Thank you.
  

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Re: Stories Commentaries
Reply #5 - Nov 4th, 2019 at 12:31pm
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Little Big Man wrote on Nov 4th, 2019 at 11:32am:
All of the benefits you claim for the “legal rights” of government officials, such as the “right to tax” are based on speculative benefits that would accrue under a hypothetical “good government.” 

I admit that the benefits of not taxing are also speculative and would accrue under a hypothetical “non-taxing” government.  That should be the basis our debate. . .
I think this is relevant:

“Taxation is the price we pay for failing to build a civilized society. The higher the tax level, the greater the failure." - Mark Skousen
  

Governments will always devise ways to deprive an honest man of his money or property, and claim that it's legal.
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Little Big Man
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Re: Stories Commentaries
Reply #6 - Nov 4th, 2019 at 12:39pm
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SkyChief wrote on Nov 4th, 2019 at 12:31pm:
I think this is relevant:

“Taxation is the price we pay for failing to build a civilized society. The higher the tax level, the greater the failure." - Mark Skousen


Thanks!!

It appears Skousen wrote a book on investment.    I’ll have to read it. If. Nothing else, he’ll have no statist axe to grind.

  

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Jeff
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Re: Stories Commentaries
Reply #7 - Nov 4th, 2019 at 2:05pm
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Little Big Man wrote on Nov 4th, 2019 at 11:32am:
I fear that this reply will be exactly what you don’t want on this thread.  Sorry, I’m not trying to hijack it, but I honestly believe that it is going nowhere anyhoo.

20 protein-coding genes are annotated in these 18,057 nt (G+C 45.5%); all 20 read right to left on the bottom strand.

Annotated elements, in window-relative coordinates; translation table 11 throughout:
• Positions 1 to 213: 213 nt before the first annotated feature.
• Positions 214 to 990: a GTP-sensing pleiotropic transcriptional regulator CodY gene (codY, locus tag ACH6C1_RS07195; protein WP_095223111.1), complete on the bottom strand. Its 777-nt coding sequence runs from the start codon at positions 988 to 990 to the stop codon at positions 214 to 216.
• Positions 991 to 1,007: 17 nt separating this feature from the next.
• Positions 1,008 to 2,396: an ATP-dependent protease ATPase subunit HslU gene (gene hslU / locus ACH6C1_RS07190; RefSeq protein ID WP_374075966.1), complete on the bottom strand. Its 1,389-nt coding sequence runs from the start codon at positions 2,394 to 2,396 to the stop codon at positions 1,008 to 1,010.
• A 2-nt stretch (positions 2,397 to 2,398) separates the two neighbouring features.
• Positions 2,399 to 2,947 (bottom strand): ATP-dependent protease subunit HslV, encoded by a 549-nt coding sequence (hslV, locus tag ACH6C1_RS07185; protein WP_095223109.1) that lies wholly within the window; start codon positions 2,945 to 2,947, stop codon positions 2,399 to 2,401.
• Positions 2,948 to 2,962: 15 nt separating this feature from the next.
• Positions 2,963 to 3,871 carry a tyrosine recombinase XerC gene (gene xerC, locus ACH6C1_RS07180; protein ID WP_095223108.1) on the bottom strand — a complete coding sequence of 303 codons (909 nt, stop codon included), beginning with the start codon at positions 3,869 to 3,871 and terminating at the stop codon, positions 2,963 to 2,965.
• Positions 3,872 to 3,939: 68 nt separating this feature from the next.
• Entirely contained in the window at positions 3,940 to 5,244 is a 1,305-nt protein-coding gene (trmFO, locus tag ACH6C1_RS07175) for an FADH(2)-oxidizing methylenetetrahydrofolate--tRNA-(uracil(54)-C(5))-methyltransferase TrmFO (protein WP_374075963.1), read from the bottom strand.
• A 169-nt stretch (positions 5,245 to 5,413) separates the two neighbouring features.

I would like to explore the topic of how ownership of land is possible.

Story does a creditable job of explaining how land in the Americas came to be owned by Europeans.

The philosophical possibilities of ownership of land, as Story mentioned, are better explained in theories of natural rights than in a commentary on the Constitution.

Such ideas have in fact been discussed on this forum quite a few times. Why don't you dredge up one of those threads and breathe new life into it?
  

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Jeff
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Re: Stories Commentaries
Reply #8 - Nov 4th, 2019 at 2:06pm
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SkyChief wrote on Nov 4th, 2019 at 12:31pm:
I think this is relevant:

“Taxation is the price we pay for failing to build a civilized society. The higher the tax level, the greater the failure." - Mark Skousen
Relevant to a discussion of the Constitution? I think not.
  

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Jeff
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Re: Stories Commentaries
Reply #9 - Nov 4th, 2019 at 2:07pm
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Little Big Man wrote on Nov 4th, 2019 at 12:39pm:
Thanks!!

It appears Skousen wrote a book on investment.    I’ll have to read it. If. Nothing else, he’ll have no statist axe to grind.

Hijack away folks, I'll continue the thread at my leisure.